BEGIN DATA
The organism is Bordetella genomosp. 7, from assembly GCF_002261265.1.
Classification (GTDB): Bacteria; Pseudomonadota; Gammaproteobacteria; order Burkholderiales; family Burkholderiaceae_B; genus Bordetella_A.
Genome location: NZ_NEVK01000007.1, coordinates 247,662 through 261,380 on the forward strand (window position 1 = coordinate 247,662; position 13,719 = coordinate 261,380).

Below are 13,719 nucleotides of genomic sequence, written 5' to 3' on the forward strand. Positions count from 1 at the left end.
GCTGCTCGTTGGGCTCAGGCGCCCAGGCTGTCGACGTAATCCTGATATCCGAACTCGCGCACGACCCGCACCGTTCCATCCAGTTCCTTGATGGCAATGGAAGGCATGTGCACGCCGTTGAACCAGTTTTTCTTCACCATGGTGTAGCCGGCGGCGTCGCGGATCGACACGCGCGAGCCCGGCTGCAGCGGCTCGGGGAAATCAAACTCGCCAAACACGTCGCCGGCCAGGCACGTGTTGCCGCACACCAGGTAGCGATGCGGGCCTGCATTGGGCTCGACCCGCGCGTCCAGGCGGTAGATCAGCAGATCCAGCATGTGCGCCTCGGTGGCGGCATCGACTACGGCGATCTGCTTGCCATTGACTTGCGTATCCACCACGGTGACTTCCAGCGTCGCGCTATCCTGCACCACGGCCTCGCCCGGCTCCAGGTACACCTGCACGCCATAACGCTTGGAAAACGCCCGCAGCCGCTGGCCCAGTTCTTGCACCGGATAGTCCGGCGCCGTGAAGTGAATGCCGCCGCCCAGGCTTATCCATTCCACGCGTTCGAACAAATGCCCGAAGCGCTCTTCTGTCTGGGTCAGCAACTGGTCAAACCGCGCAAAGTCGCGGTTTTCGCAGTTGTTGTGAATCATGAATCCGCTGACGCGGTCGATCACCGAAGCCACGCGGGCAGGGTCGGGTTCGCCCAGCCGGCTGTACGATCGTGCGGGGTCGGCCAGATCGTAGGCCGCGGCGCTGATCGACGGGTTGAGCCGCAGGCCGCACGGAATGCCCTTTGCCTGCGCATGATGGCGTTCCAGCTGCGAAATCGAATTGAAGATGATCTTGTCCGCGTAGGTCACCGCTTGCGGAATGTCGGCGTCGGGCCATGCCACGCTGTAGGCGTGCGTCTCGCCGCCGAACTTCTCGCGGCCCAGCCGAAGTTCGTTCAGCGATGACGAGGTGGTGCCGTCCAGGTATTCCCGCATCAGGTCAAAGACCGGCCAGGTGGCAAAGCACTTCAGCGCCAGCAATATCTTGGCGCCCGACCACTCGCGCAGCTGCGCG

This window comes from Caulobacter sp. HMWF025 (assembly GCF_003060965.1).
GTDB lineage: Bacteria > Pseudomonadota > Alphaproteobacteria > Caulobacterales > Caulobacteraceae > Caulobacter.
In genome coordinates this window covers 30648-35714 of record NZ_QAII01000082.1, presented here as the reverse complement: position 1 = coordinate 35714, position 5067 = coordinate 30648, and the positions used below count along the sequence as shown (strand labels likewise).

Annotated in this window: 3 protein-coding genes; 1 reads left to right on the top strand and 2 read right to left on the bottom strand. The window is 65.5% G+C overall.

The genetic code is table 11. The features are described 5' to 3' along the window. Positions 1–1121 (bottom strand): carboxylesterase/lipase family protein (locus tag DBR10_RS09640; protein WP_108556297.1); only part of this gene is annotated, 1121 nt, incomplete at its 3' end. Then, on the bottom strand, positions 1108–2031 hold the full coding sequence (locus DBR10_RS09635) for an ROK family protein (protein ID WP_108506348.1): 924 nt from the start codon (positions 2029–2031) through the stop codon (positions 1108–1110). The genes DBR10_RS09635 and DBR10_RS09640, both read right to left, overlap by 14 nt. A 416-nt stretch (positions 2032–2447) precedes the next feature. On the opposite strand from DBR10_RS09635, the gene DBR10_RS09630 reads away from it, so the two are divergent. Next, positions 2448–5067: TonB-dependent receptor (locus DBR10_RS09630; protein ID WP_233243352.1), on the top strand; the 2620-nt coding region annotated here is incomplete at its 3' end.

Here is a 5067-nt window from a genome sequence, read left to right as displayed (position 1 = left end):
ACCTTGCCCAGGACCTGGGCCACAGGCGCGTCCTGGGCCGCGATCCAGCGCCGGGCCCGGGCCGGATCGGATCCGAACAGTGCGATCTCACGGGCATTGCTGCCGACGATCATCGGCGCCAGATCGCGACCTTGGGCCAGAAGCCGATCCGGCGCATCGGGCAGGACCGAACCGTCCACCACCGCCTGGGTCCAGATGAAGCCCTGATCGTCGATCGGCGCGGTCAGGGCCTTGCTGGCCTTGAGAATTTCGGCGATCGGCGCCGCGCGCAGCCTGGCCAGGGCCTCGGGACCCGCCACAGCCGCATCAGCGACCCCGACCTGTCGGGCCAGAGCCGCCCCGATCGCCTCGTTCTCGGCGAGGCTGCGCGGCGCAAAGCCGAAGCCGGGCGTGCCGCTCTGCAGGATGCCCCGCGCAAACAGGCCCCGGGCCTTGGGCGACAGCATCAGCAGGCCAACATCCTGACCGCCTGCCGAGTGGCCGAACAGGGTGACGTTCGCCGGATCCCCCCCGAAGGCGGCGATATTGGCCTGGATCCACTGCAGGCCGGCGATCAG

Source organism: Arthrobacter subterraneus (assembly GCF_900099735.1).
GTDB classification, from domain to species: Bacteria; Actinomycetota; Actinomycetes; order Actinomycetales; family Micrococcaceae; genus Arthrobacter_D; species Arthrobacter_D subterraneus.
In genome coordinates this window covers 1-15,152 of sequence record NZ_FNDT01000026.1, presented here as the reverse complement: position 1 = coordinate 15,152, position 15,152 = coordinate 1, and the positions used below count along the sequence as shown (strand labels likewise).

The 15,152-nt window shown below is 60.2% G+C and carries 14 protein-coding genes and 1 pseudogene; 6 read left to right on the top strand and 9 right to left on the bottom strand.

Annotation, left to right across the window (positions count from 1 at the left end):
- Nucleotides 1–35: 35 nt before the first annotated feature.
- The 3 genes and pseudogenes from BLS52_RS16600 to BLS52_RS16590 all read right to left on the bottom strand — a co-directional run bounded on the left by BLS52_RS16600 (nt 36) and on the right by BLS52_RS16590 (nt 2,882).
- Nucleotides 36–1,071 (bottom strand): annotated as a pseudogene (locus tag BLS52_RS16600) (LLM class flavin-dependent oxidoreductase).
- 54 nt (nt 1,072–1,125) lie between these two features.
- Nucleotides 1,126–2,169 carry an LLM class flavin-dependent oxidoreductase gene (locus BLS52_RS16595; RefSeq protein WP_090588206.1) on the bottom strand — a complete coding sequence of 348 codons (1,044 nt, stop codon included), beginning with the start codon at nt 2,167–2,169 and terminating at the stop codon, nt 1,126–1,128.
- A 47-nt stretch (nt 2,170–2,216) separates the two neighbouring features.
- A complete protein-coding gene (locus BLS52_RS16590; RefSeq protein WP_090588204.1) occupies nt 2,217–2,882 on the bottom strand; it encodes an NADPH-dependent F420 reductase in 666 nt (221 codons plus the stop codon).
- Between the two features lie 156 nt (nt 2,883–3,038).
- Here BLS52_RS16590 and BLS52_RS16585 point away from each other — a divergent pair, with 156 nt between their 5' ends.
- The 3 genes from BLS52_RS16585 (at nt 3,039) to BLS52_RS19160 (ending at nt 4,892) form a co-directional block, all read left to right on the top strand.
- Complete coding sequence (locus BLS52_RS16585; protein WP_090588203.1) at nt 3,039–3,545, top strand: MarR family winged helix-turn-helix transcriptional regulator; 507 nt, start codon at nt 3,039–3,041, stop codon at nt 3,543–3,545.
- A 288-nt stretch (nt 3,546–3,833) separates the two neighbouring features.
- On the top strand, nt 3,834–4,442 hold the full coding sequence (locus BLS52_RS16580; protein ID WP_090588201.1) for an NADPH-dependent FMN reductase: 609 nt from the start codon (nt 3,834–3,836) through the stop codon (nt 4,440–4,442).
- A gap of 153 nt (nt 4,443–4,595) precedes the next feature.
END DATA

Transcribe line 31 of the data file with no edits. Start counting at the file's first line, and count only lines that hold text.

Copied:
- A gap of 153 nt (nt 4,443–4,595) precedes the next feature.